Friday, October 12, 2012

Pol. Ideology 37: Collectivism, Conservatism and Liberalism

This will be a continuation and expansion of my earlier paper, Pol. Ideology 15: Socialism, Conservatism and Liberalism posted last March 08, 2010. It is about a discussion paper by Stefan Melnik on Political Values -- Review of Basics, written possibly in 2008-09. These are the three major political mainstreams and the value systems that they preach.
Socialism and its cousin ideology, communism, highlights or focuses on equality and forced collectivism. Equality of outcome, social justice, income redistribution, social security, state welfare and forced solidarity. These are the synonyms of their heavy focus on equality and forced collectivism. Too much individual liberty and private property are not good, according to this philosophy, so they have to be limited and heavily regulated by the state, leading to social or communal ownership of the means of production, central planning by the state and its lower organs and government agencies.

Conservatism focuses on order, tradition and conservation of existing social units.  Thus it highlights discipline, authority, hierarchy, the conservation of the nation, the family, morality. There are some similarities with socialism like the big role of state authority, distrust of spontaneity and importance of managed order. But there are also differences as there is primacy given to non-government social units like the family, clan and private enterprises.

Liberalism focuses on liberty or freedom, individual liberty specifically and individual responsibility. Liberty and responsibility are closely and strictly intertwined, one is not possible without the other. With more individual liberty, spontaneity, diversity and inequality are inevitable. Tolerance of such diversity and spontaneity among people, their right and choice to be industrious or be lazy, their private property ownership, are part of human rights that are to be respected under strict respect of the rule of law, equal application of the law on unequal people.

I like the matrix and simple discussion made by Stefan. My philosophical and ideological bias of course, is towards liberalism. I believed in socialism and Marxism in my younger and university days in the 80s, I even attended a three months course in Amsterdam on Marx, Lenin and Trotsky in the late 80s before the Berlin Wall collapsed. But I have abandoned that ideology by the 90s. I briefly outlined my political transformation from socialism to free market philosophy here, Pol. Ideology 35: Why Liberty.

While Stefan did not expound on other ideologies, he made this expanded chart.

The useful delineation is between the individual vs. the collective, the democratic vs. the non-democratic areas. Liberalism, social democracy and conservatism belongs to the democratic area, whereas socialism, communism, fascism and totalitarianism belong to the non-democratic areas.

The delineation on left vs. right I think, is not particularly useful. For me, ideologies that emphasize the individual represent the "right" in the political spectrum while ideologies that emphasize the state and the collective represent the "left." There are ideologies on the "center" of course, sort of "center-left" and for me, that would include conservatism, nationalism and social democracy.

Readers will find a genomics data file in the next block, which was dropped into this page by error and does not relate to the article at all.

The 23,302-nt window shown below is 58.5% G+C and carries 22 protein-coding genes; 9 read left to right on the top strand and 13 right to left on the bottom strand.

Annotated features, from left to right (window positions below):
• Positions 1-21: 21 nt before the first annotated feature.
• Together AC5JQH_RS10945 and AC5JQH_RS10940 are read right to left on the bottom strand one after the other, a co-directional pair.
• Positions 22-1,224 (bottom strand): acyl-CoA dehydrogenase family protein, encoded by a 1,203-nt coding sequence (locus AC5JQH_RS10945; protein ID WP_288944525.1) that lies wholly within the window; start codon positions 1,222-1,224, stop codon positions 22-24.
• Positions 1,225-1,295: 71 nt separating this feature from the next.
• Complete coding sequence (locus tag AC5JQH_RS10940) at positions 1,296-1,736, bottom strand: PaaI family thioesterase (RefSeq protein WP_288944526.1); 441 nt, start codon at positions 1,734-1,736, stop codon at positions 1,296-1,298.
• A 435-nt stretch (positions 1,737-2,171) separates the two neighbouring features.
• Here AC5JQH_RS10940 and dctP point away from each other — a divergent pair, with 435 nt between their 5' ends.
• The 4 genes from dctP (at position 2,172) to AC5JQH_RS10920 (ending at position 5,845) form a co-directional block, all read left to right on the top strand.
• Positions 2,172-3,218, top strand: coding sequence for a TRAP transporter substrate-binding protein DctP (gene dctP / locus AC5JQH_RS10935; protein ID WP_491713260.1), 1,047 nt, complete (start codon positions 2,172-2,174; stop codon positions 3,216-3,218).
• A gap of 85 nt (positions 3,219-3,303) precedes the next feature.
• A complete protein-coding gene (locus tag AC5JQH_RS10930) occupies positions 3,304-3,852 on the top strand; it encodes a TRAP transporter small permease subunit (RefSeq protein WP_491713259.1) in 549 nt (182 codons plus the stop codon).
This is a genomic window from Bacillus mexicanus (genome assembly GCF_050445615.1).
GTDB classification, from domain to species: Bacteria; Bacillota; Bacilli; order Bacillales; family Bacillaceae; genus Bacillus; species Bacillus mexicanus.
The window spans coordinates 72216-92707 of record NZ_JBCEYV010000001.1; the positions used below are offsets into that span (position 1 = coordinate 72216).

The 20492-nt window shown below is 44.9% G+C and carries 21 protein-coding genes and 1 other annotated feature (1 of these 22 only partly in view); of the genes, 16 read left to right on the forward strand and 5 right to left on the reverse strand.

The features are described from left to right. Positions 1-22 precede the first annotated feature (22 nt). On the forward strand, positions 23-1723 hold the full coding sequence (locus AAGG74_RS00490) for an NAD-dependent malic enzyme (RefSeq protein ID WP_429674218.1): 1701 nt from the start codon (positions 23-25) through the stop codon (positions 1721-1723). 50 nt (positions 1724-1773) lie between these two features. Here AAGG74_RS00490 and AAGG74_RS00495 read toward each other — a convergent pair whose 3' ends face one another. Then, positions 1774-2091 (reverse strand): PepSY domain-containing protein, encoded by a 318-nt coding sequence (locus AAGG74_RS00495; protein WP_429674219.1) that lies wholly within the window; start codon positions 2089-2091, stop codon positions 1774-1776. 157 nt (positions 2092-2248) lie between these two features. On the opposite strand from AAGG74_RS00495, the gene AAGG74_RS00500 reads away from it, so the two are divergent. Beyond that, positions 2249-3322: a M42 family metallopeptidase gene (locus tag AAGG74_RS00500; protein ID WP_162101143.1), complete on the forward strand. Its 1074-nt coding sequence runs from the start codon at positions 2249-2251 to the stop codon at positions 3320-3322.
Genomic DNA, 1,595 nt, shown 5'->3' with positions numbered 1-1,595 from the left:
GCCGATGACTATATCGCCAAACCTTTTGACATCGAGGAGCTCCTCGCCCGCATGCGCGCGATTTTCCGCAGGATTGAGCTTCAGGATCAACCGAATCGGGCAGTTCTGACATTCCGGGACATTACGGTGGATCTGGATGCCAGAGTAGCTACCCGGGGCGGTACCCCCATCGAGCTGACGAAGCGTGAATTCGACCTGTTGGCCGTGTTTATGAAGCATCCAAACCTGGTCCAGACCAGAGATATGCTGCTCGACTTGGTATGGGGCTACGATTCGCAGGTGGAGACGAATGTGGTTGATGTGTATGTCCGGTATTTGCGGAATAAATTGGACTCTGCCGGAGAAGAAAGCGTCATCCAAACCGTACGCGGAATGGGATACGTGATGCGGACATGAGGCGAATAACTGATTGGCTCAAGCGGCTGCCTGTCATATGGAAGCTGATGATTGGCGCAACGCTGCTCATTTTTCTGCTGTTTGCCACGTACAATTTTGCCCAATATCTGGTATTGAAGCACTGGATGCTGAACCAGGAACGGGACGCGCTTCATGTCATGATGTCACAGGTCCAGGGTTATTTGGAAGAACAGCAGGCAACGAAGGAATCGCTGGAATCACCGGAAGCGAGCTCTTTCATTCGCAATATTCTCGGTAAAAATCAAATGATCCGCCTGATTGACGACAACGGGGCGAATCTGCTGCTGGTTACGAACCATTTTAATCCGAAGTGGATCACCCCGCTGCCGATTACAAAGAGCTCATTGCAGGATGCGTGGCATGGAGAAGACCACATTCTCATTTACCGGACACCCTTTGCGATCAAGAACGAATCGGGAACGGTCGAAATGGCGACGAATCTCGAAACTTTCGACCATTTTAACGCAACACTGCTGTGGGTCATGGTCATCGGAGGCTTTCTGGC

Question: 1 Many political parties and groups in the Philippines and abroad, emphasize the battle for "good governance" and "fight corruption." Where do they belong in the ideological spectrum from left to center to right?

I think they belong to the left and center-left camp. They all advocate BIG or more government, but "reformed, good and accountable" government. Notice that this is also the main advocacy of the multilaterals and foreign aid agencies, from the UN and its dozens upon dozens of attached agencies, to the WB, IMF, ADB, USAID, CIDA, JICA and so on.

Question 2: Where does Objectivism, the philosophy pioneered by Ayn Rand, fall in this ideological spectrum?

From my understanding and limited reading of the works by Ayn Rand, this philosophy is very close, but not identical, to liberalism. There is huge primacy or focus given to the role and responsibility of the individual, not the collective.

Liberalism, the primacy given to individual freedom and individual responsibility, the distrust of forced collectivism and central planning, is indeed a very radical political ideology. There is no single shade of liberalism though. There are libertarians (anarchists, minarchists), classical liberal, and social liberal. I am not so familiar with the specific differences among such shades of liberalism.

I consider myself a minarchist libertarian and I do not believe in anarchy or zero government. I believe there is one important function for government, and that is to promulgate the rule of law, as the final "referee" when civil society or private referees are not able to enforce their judgment to conflicting individuals and/or institutions. To make the law apply to everyone, both governors and governed, both administrators and the administered, no one is exempted from the law and no one can grant exemption from the penalties prescribe for violating certain laws. In short, to make the law apply equally to unequal people.

By strictly adhering to the rule of law, I believe that this will inevitably lead to a small or lean or minimal or limited government, with a single and clear purpose of protecting and expanding, not restricting, individual freedom. By penalizing bullies who prevent other people from pursuing their individual happiness and liberty through harm and aggression, a limited government is a friend of the philosophy of expanding individual liberty.